RICHMOND, Va. (AP) — Enrollment growth at Virginia’s public colleges and universities is expected to slow over the next six years, unlike private institutions in the state.
Overall, public two- and four-year schools expect a 5 percent increase by 2021-2022. Four schools anticipate a decline in enrollment.
The forecast is brighter at private, nonprofit higher education institutions. Enrollment growth at these schools is expected to grow by 32 percent — largely due to the growth of online programs at Regent and Liberty universities.
The Richmond Times-Dispatch (http://bit.ly/1MRJwVP ) reports public and private institutions submitted enrollment projections to the State Council of Higher Education for Virginia. If the projections hold, Virginia would see 11 percent enrollment growth overall, from 530,213 students last academic year to 590,894 by 2021.
The projections are raising some concerns amid the push to ensure Virginia can meet the economic demand for a more educated workforce. Still, officials should not worry just yet, SCHEV Director Peter Blake said.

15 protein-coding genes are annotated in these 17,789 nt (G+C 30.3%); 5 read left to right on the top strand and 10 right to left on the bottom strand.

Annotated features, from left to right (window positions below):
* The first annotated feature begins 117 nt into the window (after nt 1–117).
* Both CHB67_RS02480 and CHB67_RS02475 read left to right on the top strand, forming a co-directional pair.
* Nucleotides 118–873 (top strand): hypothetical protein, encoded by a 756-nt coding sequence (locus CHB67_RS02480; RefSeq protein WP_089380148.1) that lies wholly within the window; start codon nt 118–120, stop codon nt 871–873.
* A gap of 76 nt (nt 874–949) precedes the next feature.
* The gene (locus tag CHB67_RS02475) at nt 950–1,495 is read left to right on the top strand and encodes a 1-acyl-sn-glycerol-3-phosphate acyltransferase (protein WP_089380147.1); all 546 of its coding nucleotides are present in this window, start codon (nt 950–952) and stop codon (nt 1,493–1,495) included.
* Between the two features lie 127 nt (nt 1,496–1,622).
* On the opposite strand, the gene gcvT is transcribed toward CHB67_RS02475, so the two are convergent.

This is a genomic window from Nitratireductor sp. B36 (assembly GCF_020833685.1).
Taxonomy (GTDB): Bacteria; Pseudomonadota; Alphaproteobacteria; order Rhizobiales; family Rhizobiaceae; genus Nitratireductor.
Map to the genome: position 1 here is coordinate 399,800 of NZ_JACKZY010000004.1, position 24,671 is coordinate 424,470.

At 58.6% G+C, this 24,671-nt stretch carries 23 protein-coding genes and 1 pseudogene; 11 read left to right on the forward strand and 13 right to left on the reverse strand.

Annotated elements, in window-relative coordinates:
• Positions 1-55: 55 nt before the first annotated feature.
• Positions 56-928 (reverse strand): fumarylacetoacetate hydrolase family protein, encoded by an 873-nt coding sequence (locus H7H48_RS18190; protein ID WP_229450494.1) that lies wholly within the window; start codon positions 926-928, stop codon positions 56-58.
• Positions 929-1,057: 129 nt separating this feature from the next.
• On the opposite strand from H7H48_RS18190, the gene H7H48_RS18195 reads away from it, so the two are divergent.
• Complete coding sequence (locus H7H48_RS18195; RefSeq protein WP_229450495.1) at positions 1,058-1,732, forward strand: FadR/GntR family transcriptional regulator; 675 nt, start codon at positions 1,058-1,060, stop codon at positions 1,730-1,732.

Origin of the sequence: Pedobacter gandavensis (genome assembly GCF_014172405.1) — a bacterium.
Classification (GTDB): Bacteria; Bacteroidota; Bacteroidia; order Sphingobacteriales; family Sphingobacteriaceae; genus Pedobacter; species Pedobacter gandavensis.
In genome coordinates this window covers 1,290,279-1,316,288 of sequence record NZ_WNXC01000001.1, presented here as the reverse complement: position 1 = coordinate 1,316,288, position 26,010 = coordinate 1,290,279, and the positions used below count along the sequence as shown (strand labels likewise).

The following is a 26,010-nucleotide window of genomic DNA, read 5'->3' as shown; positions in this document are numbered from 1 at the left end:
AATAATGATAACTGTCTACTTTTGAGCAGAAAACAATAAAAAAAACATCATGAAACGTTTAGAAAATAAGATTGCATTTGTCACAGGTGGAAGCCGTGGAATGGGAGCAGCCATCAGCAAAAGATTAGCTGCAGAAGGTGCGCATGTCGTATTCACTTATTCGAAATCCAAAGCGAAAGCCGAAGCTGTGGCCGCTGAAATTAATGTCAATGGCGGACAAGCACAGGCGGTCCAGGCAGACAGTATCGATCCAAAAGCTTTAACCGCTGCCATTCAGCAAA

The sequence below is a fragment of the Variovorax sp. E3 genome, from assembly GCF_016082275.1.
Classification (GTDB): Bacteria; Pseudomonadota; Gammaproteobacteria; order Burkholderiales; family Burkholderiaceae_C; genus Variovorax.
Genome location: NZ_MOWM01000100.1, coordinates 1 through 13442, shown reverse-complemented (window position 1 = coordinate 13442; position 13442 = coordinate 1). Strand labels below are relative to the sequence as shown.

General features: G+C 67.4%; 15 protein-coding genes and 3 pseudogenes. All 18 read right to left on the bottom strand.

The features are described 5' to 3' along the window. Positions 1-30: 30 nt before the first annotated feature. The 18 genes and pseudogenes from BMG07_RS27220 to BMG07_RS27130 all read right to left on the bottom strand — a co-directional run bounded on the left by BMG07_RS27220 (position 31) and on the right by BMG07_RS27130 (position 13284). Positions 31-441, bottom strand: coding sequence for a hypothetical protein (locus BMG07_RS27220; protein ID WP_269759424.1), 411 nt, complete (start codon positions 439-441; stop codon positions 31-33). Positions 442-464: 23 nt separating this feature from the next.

The largest enrollment dip is in the Virginia Community College System’s projection, which anticipates 3 percent growth by 2021 after an anticipated four years of declining enrollment.
“Community colleges are notoriously difficult to project, because they ebb and flow with an unpredictable economy,” Blake said.
The four public schools predicting slight enrollment decreases by 2021-22 are Christopher Newport, Norfolk State, University of Virginia’s College at Wise and Virginia Military Institute. Five others — James Madison, Longwood, Mary Washington, Virginia Tech and the two-year Richard Bland College — project increases of 10 percent or greater.
Virginia Commonwealth and George Mason project 7 percent growth.
Information from: Richmond Times-Dispatch, http://www.timesdispatch.com
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